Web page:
But I still didn’t believe in the Resurrection.
And then I got sober.
I’ve written ad-nauseam about my challenges with religion versus spirituality and how I came to a sense of peace when I finally let go of the God of my childhood. It was only after doing so that I felt I could approach the 12 steps in a meaningful way. And it was only after letting go of that God, that I was able to seek out a church community where it was okay for me to have my doubts.
I tried to fake it until I made it for so many years, and never actually made it. Or at least, I didn’t make it in a way that looked like I thought it would. I had always thought that given enough time, I might eventually will myself into believing. That if I went to church and heard the message again and again, that it might some day actually be true for me. But that truth never crystallized.
This past Sunday was a glorious day in many ways. We had beautiful weather and I saw my family. Many of the adults in the family have been vaccinated and it feels like we might actually turn the corner in this god forsaken pandemic. I enjoyed our church service and felt connected to the universe. And I felt liberated because I didn’t need to pretend to believe in the Resurrection.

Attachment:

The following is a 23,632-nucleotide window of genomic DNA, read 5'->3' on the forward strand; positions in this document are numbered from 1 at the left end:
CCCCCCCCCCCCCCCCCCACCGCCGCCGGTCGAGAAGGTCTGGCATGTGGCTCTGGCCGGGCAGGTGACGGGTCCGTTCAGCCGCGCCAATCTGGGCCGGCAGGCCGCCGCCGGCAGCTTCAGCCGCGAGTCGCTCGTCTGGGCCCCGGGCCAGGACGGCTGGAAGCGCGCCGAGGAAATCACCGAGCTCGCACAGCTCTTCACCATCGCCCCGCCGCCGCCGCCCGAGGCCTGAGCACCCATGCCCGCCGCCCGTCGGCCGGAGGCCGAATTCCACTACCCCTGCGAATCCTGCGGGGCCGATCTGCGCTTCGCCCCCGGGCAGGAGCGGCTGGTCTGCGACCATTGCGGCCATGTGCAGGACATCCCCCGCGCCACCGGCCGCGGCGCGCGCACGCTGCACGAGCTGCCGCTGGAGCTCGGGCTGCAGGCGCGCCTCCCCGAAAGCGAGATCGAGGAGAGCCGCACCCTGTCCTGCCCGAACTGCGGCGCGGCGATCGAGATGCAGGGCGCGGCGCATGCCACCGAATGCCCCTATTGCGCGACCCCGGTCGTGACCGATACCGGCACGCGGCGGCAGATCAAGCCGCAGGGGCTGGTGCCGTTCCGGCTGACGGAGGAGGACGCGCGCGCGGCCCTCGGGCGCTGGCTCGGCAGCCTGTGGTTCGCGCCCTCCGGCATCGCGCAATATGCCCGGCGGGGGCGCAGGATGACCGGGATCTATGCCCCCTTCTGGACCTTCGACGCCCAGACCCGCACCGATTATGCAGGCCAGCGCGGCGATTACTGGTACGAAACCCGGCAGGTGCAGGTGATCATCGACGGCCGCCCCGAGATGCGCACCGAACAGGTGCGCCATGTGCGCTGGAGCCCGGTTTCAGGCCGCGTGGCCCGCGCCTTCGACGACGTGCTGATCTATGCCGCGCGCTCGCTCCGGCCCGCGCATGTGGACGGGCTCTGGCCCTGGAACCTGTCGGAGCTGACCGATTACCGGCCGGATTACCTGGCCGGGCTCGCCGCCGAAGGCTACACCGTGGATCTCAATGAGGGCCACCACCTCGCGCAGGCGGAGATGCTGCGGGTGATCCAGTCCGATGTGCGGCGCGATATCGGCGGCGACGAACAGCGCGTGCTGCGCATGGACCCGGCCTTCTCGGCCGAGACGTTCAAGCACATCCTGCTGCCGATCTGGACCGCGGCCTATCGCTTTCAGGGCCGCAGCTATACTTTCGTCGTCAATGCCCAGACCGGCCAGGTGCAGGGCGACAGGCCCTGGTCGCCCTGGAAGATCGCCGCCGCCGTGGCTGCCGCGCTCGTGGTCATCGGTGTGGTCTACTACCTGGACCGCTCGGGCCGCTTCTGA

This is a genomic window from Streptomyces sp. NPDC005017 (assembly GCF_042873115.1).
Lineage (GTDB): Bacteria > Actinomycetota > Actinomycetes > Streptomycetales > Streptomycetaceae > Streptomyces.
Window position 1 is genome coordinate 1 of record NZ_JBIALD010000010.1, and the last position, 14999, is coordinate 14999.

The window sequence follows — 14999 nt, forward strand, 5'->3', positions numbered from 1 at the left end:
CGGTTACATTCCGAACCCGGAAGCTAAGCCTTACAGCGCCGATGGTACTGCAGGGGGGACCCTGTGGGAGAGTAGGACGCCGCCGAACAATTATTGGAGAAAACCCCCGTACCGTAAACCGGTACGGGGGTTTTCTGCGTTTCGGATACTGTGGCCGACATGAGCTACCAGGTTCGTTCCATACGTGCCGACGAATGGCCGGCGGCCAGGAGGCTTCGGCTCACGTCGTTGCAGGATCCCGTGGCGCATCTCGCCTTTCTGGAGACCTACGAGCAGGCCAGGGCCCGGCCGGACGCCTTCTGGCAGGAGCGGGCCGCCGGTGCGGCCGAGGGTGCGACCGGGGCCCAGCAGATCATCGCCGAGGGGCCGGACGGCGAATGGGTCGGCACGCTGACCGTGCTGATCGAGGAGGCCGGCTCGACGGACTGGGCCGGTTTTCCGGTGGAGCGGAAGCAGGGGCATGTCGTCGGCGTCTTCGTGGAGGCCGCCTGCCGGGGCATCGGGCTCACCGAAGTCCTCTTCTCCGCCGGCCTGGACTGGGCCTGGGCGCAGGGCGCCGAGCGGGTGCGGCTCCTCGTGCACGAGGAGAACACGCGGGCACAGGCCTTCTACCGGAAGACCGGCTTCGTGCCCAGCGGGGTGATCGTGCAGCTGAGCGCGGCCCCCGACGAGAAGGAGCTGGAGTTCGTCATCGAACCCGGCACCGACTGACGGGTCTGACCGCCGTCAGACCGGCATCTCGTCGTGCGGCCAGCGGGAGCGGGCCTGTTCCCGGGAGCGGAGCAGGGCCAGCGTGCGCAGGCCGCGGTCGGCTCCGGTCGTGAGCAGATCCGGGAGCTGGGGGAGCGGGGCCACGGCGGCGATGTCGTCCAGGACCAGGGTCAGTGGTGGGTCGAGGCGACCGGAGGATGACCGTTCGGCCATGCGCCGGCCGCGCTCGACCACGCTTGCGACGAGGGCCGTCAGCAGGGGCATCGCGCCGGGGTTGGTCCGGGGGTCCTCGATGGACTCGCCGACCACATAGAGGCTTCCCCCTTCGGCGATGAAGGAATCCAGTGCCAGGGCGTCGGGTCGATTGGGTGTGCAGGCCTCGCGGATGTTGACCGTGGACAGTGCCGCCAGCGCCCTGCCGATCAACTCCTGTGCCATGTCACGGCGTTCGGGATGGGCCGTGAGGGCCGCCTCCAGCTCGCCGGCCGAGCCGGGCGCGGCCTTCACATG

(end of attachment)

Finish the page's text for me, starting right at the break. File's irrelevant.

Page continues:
In the end, if I allow myself to believe that I’ve come to the end of this journey, which is probably another misconception, faking it until I made it did more harm than good. I struggled and suffered trying to reconcile a disjointed belief with my own life experience. It never fit and it was always uncomfortable. That certainty and the peace that I thought it might bring was never going to happen. I’d have been far better if I’d taken Polonius’ advice and been true to myself from the beginning.
It’s not that I have no faith, nor that there is no God — it’s that it doesn’t look like what I thought it would. Maybe, just maybe, that’s what making it looks like.